Lee’s troops across the Rappahannock River in late 1862. Whilst it took him a month to organize boats and bridges to cross the river, Lee had time to greatly strengthen his position on the Fredericksburg side of the river. Eventually, three pontoon bridges were set in place to ferry the Union army across. Then, wave after wave of men in Blue were hurdled against a strong Southern position along the Sunken Road and Prospect Hill, in two separate attempts to break the Confederate line. One of those assaults included the famed Irish Brigade, made up in large part by immigrants from The Emerald Isle. The Irish Brigade crossed the river at the middle pontoon site and they disembarked near the witness maple tree. Most interestingly, once on the enemy side of the river, they placed green sprigs of boxwood in their hats in remembrance of their heritage before they changed the famous, well defended, stonewall.
It was first constructed to ship iron ore and farm commodities in Spotsylvania and Stafford counties to other parts of Colonial America. It is also the site where Augustin Washington, father of our first President, moved his family from rule Westmoreland in 1738. There, Augustin produced iron ore, tobacco and other commodities, ran a ferry service across the river and where his son, George, learned to survey.
Also, of note is the fact that the leader of the Brigade was General Francis Thomas Meagher who led a rebellion in Ireland in 1848 against English rule. He was captured, sentenced to death and eventually given free transportation to Tasmania for life as a prisoner. He escaped, and made his way to New York where he helped raise the Irish Brigade to fight in the US Civil War. After huge loss of life at Fredericksburg, he resigned. In 1867 he was appointed as Montana's Territorial Secretary of State (first Governor) and he died at Fort Benton in a way that is still a mystery.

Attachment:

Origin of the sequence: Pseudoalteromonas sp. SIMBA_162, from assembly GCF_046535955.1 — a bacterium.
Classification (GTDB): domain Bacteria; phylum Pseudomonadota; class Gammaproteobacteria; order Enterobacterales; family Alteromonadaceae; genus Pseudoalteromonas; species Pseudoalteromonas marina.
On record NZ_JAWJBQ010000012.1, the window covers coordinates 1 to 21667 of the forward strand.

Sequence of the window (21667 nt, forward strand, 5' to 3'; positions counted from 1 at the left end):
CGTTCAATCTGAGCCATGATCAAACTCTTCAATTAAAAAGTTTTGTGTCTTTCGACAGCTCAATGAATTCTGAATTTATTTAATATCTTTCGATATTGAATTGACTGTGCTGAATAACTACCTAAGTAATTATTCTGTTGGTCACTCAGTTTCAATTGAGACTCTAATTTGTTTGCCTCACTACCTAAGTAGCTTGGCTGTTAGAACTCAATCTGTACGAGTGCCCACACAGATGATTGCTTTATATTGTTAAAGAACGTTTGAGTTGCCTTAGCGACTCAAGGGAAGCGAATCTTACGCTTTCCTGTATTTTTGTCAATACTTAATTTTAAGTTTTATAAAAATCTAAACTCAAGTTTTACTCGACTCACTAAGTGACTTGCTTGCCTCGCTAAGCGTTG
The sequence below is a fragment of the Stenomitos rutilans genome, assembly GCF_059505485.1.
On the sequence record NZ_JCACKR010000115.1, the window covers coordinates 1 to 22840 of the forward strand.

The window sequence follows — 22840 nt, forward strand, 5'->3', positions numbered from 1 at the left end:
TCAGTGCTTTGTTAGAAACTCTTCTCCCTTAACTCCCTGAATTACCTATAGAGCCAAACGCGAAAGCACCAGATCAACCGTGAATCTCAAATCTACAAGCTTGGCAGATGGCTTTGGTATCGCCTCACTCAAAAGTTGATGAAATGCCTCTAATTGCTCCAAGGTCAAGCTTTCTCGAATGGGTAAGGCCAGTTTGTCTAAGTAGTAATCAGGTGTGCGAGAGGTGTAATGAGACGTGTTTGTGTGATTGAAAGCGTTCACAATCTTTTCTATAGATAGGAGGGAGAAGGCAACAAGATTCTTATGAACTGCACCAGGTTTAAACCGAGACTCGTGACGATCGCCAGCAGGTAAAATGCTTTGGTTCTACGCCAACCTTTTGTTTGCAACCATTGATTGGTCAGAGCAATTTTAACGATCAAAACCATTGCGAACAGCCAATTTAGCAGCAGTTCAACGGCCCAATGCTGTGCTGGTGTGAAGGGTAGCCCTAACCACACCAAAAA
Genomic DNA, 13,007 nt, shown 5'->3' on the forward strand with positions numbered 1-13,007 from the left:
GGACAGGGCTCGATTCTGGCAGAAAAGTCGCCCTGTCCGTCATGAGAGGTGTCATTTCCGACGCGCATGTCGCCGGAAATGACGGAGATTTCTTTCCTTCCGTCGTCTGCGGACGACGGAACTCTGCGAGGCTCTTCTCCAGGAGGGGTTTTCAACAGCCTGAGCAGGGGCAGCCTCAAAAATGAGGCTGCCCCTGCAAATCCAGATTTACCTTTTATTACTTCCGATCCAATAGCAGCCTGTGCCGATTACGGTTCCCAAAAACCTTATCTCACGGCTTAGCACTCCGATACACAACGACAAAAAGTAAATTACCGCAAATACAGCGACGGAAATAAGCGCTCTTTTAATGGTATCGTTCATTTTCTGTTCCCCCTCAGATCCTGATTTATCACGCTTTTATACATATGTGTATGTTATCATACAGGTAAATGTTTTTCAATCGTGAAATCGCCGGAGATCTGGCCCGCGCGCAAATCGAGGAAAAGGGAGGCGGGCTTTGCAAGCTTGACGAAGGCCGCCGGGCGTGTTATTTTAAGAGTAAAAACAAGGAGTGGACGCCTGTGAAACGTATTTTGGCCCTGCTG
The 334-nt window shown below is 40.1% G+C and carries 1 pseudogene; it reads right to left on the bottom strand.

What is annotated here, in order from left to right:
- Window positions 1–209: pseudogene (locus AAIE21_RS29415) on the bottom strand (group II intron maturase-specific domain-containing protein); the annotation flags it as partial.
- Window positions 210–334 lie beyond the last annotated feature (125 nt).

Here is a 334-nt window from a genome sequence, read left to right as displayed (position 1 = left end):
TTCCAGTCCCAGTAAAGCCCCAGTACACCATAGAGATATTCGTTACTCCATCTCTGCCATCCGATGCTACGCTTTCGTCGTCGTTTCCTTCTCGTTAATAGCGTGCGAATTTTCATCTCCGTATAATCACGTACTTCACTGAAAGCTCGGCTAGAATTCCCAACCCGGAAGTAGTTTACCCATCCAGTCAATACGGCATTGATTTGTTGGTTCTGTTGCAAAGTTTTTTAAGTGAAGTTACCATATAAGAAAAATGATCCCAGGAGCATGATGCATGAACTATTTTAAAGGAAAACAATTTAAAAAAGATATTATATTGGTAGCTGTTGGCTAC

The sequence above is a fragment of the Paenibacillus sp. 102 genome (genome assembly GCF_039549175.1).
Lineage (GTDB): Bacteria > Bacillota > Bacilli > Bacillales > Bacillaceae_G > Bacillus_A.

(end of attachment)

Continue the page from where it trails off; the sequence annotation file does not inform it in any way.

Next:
(a silver maple) sets on a knoll overlooking the middle pontoon site, and the Irish Brigade monument. It is where sprigs of boxwood were plucked and placed in the kepis of these brave soldiers. The tree is 60 inches in diameter and is estimated to be about 180 years old.
One at Antietam, Md., in Sept., 1862, and the other at Fredericksburg, Va., in mid Dec, 1862. In the case of Fredericksburg, newly appointed Union General Burnside was to be in charge of the army of the Potomac to march south from Fredericksburg to take Richmond since both the McDowell and McClellan ventures to do the same had failed in 1961 and earlier in 1862. After making some progress in moving into the town proper Burnside then had to face the strong Confederate position to the west of town. Confederate General James Longstreet’s First Corps occupied a series of five hills to the west of the town collectively known as Marye’s Heights and below it were some 900-yards of open fields rising up from the town near the river’s edge. The Union attacked from its strong position from within the town itself. Thus, after exiting the town, Federal troops would lack significant cover as they would try to assault the enemy position on Marye’s heights.
Union General Sumner initiated repeated attacks on the Confederate lines. The main line at the base of Marye’s heights was a sunken road about a mile long with a stone fence facing the Union attackers. The Southern defenders beat back assault after assault. By the end of the day, elements of the Union II, III, V, and IX Corps slammed into Longstreet's line. Not one attacker touched the stonewall, and not one entered the Sunken Road. In total, seven Union divisions made 14 separate, fruitless charges against the sunken road. Nearly 1-in-3 Federal soldiers became a casualty in the Marye's Heights sector on December 13. The angel of the battlefield emerged in the form of a Confederate Sergeant Richard Kirkland who independently carried water to the wounded Union soldiers throughout the night of Dec, 13th His statue stands in memory of his brave and selfless acts during this battle. Also, on the night of Dec. 14th as General Lee looked over the battlefield with its dead and wounded soldiers, the sky was alit with an enormous display of the aurora borealis, a totally rare event.